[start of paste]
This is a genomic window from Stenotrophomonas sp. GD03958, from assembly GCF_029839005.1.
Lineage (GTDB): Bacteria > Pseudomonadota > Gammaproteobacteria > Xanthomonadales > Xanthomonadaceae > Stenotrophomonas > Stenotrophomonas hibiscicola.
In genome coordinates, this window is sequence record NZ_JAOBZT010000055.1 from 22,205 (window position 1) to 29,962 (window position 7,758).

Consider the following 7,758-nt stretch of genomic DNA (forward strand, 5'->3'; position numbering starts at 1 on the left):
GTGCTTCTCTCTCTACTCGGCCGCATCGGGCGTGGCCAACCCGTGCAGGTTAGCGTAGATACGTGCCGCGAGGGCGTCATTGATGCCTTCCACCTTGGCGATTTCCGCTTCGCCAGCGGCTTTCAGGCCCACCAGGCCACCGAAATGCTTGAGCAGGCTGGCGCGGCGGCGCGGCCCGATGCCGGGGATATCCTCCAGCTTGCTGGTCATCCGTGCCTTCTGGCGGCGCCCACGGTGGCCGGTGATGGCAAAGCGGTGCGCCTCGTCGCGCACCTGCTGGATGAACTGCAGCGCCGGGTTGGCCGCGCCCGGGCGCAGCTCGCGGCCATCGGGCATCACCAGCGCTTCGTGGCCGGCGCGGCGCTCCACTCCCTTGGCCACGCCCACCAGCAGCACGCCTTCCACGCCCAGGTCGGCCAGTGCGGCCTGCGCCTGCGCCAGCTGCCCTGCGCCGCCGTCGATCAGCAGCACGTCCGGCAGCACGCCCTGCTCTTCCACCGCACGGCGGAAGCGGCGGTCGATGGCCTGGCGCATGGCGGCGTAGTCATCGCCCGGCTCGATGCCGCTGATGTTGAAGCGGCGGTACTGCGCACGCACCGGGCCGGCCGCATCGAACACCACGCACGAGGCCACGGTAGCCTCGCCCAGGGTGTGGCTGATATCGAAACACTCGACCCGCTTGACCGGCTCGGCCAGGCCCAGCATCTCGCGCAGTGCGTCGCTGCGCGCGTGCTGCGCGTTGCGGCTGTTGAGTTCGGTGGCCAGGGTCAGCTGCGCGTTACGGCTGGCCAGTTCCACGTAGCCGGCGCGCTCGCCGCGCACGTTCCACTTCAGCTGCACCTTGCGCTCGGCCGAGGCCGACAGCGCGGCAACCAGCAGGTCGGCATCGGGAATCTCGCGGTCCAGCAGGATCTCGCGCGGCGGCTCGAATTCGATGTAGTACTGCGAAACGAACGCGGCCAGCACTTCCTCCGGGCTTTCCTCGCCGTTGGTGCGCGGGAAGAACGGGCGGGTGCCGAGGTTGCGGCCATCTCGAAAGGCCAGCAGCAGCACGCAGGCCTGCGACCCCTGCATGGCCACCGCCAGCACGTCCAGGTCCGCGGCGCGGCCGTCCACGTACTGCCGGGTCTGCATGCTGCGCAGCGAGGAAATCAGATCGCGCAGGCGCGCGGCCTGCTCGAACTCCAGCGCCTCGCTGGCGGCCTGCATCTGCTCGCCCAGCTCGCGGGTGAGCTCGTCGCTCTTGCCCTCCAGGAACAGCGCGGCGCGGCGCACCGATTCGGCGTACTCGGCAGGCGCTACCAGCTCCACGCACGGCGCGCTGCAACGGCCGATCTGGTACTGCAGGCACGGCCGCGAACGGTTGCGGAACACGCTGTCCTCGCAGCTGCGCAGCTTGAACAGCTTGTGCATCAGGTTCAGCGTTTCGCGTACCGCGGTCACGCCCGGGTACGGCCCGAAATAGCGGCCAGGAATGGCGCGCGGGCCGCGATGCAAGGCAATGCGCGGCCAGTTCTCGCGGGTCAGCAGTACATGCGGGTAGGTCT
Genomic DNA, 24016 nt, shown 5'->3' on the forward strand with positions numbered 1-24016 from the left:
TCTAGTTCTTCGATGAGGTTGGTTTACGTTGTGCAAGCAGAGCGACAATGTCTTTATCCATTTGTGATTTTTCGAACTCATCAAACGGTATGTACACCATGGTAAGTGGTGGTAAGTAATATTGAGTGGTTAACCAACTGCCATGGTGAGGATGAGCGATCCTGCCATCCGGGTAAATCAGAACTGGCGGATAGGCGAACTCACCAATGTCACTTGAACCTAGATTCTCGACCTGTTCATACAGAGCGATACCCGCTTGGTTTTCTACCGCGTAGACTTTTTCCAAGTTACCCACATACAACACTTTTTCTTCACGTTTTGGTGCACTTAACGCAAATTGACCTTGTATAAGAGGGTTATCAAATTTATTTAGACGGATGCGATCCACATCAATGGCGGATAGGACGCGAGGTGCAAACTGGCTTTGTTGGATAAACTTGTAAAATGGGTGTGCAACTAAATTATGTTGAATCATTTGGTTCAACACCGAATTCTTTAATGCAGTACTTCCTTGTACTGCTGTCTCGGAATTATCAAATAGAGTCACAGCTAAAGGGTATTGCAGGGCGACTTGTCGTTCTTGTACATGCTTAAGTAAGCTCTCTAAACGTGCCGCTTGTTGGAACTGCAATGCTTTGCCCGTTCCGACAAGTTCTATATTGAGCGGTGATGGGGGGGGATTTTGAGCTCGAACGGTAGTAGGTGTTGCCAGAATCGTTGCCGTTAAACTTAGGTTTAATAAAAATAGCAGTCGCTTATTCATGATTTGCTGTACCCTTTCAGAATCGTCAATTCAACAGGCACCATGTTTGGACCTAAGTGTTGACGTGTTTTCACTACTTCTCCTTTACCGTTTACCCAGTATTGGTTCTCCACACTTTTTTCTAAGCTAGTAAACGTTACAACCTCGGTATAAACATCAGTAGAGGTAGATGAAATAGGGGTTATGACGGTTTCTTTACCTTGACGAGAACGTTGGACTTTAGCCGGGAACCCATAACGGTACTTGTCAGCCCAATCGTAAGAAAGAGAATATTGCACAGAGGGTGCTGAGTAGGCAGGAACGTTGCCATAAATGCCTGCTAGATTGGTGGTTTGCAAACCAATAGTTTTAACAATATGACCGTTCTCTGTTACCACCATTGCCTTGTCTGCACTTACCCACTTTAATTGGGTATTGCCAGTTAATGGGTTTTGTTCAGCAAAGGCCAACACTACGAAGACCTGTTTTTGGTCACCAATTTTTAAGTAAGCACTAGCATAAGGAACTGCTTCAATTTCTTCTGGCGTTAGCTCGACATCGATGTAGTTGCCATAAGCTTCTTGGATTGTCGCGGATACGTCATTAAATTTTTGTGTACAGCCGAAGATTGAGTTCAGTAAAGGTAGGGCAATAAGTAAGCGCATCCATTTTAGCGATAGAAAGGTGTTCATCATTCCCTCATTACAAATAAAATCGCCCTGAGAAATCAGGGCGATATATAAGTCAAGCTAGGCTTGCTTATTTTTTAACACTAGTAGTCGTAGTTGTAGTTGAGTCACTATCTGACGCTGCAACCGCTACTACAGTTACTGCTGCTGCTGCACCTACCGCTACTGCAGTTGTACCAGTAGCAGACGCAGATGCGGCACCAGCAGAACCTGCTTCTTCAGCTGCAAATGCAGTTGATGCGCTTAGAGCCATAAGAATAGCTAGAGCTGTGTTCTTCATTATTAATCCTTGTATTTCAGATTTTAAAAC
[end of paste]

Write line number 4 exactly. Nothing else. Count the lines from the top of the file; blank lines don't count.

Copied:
Consider the following 7,758-nt stretch of genomic DNA (forward strand, 5'->3'; position numbering starts at 1 on the left):